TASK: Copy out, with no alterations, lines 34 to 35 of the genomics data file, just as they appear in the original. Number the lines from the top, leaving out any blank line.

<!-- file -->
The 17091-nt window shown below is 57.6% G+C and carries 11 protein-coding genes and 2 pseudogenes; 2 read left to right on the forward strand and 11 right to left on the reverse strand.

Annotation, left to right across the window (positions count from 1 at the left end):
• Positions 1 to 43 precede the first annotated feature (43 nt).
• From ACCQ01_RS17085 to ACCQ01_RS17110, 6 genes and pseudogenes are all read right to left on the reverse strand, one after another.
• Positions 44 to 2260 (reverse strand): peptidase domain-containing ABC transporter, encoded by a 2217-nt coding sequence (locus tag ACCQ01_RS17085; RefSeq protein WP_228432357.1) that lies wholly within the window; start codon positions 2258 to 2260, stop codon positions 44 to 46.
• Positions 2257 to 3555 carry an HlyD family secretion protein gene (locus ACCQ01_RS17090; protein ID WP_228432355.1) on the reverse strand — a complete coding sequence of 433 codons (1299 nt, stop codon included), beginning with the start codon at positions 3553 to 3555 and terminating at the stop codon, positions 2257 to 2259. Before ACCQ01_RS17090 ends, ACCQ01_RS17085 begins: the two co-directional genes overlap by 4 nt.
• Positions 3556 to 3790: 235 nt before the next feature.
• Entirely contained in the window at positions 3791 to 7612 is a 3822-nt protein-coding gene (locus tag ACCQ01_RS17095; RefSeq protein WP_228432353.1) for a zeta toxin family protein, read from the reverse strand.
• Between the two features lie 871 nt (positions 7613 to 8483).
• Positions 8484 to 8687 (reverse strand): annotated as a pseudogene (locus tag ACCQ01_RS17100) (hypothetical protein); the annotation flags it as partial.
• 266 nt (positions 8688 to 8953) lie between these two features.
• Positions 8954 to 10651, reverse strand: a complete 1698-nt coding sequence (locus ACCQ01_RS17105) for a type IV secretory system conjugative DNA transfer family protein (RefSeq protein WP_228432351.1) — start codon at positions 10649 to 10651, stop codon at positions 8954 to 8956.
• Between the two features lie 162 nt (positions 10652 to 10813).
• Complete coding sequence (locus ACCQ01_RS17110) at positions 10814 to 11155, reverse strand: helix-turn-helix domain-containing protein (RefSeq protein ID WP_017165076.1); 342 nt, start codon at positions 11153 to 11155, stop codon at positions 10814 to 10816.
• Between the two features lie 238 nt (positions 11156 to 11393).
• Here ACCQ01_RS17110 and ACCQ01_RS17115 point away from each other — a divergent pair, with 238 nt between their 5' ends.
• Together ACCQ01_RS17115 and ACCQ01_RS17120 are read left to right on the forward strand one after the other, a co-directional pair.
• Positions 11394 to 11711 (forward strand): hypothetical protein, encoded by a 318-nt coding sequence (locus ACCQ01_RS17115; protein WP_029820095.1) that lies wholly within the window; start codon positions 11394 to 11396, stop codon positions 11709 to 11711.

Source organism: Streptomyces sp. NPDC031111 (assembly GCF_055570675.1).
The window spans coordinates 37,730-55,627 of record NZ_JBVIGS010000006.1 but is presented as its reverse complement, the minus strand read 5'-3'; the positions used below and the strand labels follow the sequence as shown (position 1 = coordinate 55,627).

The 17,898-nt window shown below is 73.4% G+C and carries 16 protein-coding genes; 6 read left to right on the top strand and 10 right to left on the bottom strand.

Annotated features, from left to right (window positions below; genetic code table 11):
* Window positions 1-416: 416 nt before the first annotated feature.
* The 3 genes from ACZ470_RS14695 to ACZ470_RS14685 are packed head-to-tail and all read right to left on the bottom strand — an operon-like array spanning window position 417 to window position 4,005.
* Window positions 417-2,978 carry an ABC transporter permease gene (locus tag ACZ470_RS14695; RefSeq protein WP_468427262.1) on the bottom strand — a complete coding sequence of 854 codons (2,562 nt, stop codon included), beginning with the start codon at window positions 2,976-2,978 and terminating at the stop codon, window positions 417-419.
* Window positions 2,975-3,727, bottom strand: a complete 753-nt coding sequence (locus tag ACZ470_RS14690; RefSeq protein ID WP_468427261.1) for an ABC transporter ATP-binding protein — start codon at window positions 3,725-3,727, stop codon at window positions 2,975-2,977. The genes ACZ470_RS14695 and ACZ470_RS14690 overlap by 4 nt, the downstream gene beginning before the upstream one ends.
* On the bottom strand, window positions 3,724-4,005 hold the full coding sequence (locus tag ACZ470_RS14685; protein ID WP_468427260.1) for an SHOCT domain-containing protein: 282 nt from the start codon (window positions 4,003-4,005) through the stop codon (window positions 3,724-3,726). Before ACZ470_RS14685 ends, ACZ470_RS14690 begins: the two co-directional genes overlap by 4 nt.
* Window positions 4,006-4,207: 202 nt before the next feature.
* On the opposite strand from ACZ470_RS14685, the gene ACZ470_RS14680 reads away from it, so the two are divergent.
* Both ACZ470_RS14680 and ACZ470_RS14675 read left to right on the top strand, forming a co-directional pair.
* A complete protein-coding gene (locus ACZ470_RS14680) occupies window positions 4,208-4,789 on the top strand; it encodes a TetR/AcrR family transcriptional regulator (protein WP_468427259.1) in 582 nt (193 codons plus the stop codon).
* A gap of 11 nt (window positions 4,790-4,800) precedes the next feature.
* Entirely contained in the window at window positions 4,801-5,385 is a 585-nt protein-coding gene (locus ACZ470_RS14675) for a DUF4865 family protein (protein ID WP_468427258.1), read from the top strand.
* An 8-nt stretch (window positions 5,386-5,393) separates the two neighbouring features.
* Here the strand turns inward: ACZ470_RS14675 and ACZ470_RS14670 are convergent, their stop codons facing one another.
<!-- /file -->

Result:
* An 8-nt stretch (window positions 5,386-5,393) separates the two neighbouring features.
* Here the strand turns inward: ACZ470_RS14675 and ACZ470_RS14670 are convergent, their stop codons facing one another.